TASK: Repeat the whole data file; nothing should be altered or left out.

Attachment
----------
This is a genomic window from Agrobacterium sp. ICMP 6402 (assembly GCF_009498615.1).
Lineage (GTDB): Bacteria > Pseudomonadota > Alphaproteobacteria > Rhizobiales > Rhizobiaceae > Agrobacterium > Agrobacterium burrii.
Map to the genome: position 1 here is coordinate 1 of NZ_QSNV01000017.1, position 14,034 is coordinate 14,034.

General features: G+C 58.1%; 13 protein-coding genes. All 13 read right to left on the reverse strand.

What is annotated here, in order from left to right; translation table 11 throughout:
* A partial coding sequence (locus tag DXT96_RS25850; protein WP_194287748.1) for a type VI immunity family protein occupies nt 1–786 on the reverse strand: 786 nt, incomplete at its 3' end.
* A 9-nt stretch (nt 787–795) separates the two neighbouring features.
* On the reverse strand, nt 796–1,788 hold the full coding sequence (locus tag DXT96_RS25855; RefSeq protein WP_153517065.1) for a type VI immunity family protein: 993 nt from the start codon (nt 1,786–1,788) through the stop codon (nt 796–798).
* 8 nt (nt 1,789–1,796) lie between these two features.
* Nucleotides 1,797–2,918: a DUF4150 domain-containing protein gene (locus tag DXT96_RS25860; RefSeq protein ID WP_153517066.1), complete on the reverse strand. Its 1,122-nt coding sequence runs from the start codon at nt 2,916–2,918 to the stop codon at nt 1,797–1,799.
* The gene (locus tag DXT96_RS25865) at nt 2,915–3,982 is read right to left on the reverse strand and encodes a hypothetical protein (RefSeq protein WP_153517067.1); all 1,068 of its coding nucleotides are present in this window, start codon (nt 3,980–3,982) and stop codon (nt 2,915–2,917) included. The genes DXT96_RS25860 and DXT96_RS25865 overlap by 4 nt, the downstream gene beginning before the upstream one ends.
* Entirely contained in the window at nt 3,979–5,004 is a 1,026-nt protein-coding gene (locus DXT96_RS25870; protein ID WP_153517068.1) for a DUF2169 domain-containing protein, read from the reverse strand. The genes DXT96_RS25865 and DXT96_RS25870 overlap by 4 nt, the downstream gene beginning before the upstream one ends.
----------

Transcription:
This is a genomic window from Agrobacterium sp. ICMP 6402 (assembly GCF_009498615.1).
Lineage (GTDB): Bacteria > Pseudomonadota > Alphaproteobacteria > Rhizobiales > Rhizobiaceae > Agrobacterium > Agrobacterium burrii.
Map to the genome: position 1 here is coordinate 1 of NZ_QSNV01000017.1, position 14,034 is coordinate 14,034.

General features: G+C 58.1%; 13 protein-coding genes. All 13 read right to left on the reverse strand.

What is annotated here, in order from left to right; translation table 11 throughout:
* A partial coding sequence (locus tag DXT96_RS25850; protein WP_194287748.1) for a type VI immunity family protein occupies nt 1–786 on the reverse strand: 786 nt, incomplete at its 3' end.
* A 9-nt stretch (nt 787–795) separates the two neighbouring features.
* On the reverse strand, nt 796–1,788 hold the full coding sequence (locus tag DXT96_RS25855; RefSeq protein WP_153517065.1) for a type VI immunity family protein: 993 nt from the start codon (nt 1,786–1,788) through the stop codon (nt 796–798).
* 8 nt (nt 1,789–1,796) lie between these two features.
* Nucleotides 1,797–2,918: a DUF4150 domain-containing protein gene (locus tag DXT96_RS25860; RefSeq protein ID WP_153517066.1), complete on the reverse strand. Its 1,122-nt coding sequence runs from the start codon at nt 2,916–2,918 to the stop codon at nt 1,797–1,799.
* The gene (locus tag DXT96_RS25865) at nt 2,915–3,982 is read right to left on the reverse strand and encodes a hypothetical protein (RefSeq protein WP_153517067.1); all 1,068 of its coding nucleotides are present in this window, start codon (nt 3,980–3,982) and stop codon (nt 2,915–2,917) included. The genes DXT96_RS25860 and DXT96_RS25865 overlap by 4 nt, the downstream gene beginning before the upstream one ends.
* Entirely contained in the window at nt 3,979–5,004 is a 1,026-nt protein-coding gene (locus DXT96_RS25870; protein ID WP_153517068.1) for a DUF2169 domain-containing protein, read from the reverse strand. The genes DXT96_RS25865 and DXT96_RS25870 overlap by 4 nt, the downstream gene beginning before the upstream one ends.